I wrote my first genealogy letter to St. Boniface Catholic Church asking for information of my Blickhahn family, as they were members there (figuring if they were buried at the St. Boniface Cemetery, they would indeed have been members of St. Boniface Church). I soon received a response indicating that a search of their records did not reveal any Blickhahns who had been members. As my married name is Watts, and I thought, maybe if the letter came from a Blickhahn. I wrote another letter and asked my dad if I could sign his name and mailed it off. The response he received was slightly different than mine. His stated they did not have any current or former members with the name of Blickhahn, but they continued that they did however receive a letter recently from another researcher searching the Blickhahn family, and gave him my contact information! So much for the problem being not using my Blickhahn surname in correspondence. Next, I believed that the problem was that many churches are staffed with a small number of employees or volunteers and they were just not able to really search for the information and I was just going to have to go to Chicago myself and search their records.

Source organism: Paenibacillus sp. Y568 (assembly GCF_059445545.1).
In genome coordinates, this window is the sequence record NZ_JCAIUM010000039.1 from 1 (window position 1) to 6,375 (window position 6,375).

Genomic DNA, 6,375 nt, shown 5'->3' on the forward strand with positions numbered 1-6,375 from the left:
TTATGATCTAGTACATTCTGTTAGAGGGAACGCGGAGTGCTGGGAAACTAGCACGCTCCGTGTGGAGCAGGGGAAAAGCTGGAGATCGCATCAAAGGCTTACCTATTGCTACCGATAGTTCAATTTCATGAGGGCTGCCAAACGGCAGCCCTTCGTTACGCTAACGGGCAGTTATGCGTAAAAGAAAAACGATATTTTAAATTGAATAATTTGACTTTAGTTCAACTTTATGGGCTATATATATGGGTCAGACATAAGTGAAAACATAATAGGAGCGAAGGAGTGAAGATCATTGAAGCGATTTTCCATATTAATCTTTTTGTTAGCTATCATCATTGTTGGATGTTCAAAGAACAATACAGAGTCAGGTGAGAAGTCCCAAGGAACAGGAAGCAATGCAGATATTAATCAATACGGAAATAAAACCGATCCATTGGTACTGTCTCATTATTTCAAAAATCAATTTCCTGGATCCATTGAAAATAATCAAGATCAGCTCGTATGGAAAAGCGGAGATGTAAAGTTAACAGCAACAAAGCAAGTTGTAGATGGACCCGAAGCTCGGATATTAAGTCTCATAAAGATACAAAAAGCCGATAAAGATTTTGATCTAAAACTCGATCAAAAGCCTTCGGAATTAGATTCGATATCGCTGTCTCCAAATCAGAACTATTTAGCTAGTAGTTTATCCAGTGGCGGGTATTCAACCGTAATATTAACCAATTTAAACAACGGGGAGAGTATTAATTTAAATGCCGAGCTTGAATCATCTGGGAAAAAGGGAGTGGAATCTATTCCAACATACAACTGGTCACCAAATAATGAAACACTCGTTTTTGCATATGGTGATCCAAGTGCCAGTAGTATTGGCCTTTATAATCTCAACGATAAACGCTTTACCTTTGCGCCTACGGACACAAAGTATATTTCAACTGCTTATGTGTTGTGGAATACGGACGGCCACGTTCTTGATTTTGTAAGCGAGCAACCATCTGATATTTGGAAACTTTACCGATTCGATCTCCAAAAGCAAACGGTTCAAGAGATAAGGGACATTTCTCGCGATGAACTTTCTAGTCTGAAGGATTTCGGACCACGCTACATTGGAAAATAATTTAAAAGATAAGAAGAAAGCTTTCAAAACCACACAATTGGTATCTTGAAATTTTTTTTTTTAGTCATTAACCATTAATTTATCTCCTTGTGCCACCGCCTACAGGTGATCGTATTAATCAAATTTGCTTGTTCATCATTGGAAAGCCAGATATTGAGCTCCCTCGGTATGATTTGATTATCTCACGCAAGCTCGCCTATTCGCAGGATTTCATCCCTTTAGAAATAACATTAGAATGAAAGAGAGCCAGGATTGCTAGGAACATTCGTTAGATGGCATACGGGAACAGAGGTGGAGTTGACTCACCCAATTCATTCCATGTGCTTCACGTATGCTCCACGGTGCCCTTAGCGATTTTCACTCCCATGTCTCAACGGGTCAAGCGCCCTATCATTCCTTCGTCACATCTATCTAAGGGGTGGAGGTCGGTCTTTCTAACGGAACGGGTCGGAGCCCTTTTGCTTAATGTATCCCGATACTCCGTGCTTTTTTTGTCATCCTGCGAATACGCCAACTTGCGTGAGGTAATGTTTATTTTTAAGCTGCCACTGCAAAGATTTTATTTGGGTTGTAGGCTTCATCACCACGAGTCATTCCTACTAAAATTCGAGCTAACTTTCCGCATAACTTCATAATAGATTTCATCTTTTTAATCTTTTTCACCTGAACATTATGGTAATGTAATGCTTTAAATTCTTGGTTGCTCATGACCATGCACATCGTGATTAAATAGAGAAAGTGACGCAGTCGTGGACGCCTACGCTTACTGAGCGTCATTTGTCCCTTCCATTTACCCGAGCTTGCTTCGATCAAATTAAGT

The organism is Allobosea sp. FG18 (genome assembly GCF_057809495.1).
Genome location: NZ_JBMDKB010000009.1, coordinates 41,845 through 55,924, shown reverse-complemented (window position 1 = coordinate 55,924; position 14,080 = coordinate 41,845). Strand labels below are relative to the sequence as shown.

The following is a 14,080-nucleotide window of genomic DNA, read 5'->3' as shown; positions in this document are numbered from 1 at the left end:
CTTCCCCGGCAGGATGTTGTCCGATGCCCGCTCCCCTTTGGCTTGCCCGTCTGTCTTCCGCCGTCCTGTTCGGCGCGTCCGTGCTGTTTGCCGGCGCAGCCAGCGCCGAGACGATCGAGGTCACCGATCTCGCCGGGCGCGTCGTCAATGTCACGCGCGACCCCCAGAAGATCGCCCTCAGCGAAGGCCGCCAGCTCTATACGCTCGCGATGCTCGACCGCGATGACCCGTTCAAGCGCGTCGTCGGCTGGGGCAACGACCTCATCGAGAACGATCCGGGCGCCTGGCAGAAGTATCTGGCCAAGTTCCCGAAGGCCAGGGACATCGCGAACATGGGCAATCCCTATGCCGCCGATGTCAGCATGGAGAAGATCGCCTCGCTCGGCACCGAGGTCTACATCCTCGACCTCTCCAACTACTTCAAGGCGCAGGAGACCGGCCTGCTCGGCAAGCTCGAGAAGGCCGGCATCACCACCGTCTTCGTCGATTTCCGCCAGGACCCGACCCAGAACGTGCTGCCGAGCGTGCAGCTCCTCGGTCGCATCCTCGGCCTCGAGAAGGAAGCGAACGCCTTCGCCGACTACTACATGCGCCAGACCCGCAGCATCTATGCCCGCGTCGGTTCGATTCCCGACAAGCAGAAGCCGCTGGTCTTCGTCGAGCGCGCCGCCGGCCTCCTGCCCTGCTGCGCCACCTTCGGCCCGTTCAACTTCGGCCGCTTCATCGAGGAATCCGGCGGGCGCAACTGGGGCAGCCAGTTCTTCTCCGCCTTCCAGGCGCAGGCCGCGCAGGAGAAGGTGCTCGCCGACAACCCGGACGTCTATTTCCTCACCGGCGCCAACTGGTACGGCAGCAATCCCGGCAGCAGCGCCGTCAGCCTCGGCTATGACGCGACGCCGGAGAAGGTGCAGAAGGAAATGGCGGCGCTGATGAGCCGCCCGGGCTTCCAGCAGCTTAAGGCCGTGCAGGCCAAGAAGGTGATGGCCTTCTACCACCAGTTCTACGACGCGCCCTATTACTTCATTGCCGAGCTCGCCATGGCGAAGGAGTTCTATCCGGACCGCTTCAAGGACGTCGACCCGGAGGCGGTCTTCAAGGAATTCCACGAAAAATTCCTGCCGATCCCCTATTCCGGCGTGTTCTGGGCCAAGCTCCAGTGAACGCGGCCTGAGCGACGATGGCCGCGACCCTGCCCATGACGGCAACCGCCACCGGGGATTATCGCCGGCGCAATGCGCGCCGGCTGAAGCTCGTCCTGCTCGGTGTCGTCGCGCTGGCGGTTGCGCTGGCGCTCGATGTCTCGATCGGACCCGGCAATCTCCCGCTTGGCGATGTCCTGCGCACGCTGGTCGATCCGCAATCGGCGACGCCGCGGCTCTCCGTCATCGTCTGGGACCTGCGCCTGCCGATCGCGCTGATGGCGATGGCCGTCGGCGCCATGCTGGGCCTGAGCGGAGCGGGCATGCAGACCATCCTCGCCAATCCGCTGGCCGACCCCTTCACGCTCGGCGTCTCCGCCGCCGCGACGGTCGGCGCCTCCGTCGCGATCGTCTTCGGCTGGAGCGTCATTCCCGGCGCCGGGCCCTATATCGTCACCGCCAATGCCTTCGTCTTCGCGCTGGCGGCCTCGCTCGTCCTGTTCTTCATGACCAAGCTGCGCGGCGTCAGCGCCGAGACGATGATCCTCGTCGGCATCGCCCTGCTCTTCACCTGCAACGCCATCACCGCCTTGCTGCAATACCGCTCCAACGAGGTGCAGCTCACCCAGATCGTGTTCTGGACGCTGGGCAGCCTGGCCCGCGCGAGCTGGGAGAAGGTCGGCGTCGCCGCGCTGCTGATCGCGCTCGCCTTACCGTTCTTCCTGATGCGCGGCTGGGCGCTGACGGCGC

It was 1987 and my two children (6 and 8) were preparing to go out on quad-break (they were in a year-round school in Las Vegas), so I packed them up and we headed to Chicago by train. My mom's parents (Stange) were still living just outside of Chicago in Forest Park, IL at the time and were thrilled we would be coming for a visit. When we got to Chicago, we rented a car and headed to St. Boniface. As we drove toward Downtown Chicago, we noticed the neighborhoods begin to change, thinking things would again begin to look better, we pressed on. We finally arrived at St. Boniface. St. Boniface was now a homeless shelter, and in a very scary neighborhood, so we drove on. We instead went to St. Boniface Cemetery (in a much nicer area of Chicago) and found the graves of the many ancestors buried there. One disappointing thing, I didn't know any more about my ancestors than before I came.